How migrants are being used as weapons: Belarusian despot helps them get from the Middle East and Africa to the EU as payback for sanctions
The pandemic has crushed the global tourism industry, with thousands of flights cancelled and millions of holidays postponed – but in one part of the world not normally considered a travel hotspot, there has been a surprising surge in visitor numbers.
Belarus, led by Europe’s last dictator and which has become a pariah state with one of its Olympic athletes fleeing to Poland fearing her life was in danger, is experiencing a sudden boom in foreign tourists.
But these are not typical holidaymakers. Their appearance is part of a deeply cynical and alarming policy by Belarus’s strongman leader Alexander Lukashenko to ‘weaponise’ migrants by inviting them from the Middle East and Africa to his country as a stopping-off point before going on to other European countries.
The aim is to punish neighbouring Lithuania for supporting opponents of the Belarus regime and the EU for imposing sanctions over its treatment of dissenters.
In recent weeks, Iraqi Airways has quadrupled the number of weekly flights to the Belarusian capital Minsk from Baghdad and is adding direct flights from three more Iraqi cities.
Eritreans Alexander Habte and Abraham Ghebreyonas languishing at the Rudninkai migrant camp
There has been a similar rush of travellers from conflict-torn African nations such as the Democratic Republic of Congo, Cameroon and Nigeria, who are being welcomed in Belarus after travelling via Turkey.
Typical is Sajjad al-Awadi, an affable 25-year-old computer programmer from Najaf in Iraq. Like many of his fellow travellers, he told me he had no intention of staying in Belarus.
He took a taxi to near the border with Lithuania then walked through fields and forests to start a new life in Europe.
He said: ‘We heard on social media about a new way into Europe. I just want a safe life. My family had been threatened so had to leave their home.’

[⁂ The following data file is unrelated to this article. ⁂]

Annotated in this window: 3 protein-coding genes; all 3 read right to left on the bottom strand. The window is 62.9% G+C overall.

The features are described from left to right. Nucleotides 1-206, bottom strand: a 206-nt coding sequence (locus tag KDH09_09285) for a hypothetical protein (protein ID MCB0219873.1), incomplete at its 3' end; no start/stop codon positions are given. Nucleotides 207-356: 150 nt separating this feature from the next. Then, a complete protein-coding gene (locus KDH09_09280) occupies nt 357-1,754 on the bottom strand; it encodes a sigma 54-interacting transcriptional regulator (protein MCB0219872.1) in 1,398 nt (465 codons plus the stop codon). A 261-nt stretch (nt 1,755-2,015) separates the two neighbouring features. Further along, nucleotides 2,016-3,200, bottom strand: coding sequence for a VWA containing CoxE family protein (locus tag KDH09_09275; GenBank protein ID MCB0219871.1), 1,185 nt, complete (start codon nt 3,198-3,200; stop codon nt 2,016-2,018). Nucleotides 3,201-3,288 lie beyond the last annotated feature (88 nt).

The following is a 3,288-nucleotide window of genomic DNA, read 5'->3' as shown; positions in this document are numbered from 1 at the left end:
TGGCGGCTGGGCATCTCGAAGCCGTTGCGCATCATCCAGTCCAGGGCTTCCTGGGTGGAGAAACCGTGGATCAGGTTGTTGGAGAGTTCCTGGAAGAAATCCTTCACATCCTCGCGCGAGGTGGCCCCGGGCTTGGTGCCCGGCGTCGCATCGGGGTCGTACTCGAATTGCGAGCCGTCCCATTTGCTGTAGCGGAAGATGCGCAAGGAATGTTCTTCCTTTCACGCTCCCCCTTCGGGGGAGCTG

Sajjad is just one of thousands of migrants being used as pawns in this international power game which has opened a new back door into Europe for migration.
This is the latest outrage by Lukashenko, a ruthless despot whose refusal to give up his 27-year rule despite losing a presidential election last year has seen chaos in his country and sent him into the sinister embrace of Russian president Vladimir Putin.
Lukashenko – the former boss of a Soviet collective farm – responded to huge nationwide protests with mass arrests and systematic brutality meted out by his gangs of paramilitary goons and KGB thugs.
I saw five protests during ten days in the country last September – and spoke to people left broken by torture. I heard of crammed cells, cruel beatings, protesters dragged through broken glass, women stripped naked and threatened with rape.
Three months ago, the Belarusian president sent a fighter jet to force down a Ryanair plane flying from Greece to the Lithuanian capital of Vilnius so he could kidnap a prominent dissident and his girlfriend.
As well as Olympic sprinter Krystina Timanovskaya fleeing for refuge in Poland last week, the head of an activist group helping people escape Belarus was found hanged near his home in the Ukrainian capital Kiev. Police are investigating if he was killed, with his death made to appear a suicide after the athlete’s husband fled into the country.
European governments believe Putin’s hand lies behind Belarus’s drive to fuel migration with his constant desire to stoke divisions in the West.
Belarus, led by Europe’s last dictator and which has become a pariah state with one of its Olympic athletes fleeing to Poland fearing her life was in danger, is experiencing a sudden boom in foreign tourists
‘We believe these actions are being co-ordinated with Russia,’ said one diplomatic source in Vilnius. ‘We have no firm evidence, but this all serves Putin’s purposes.’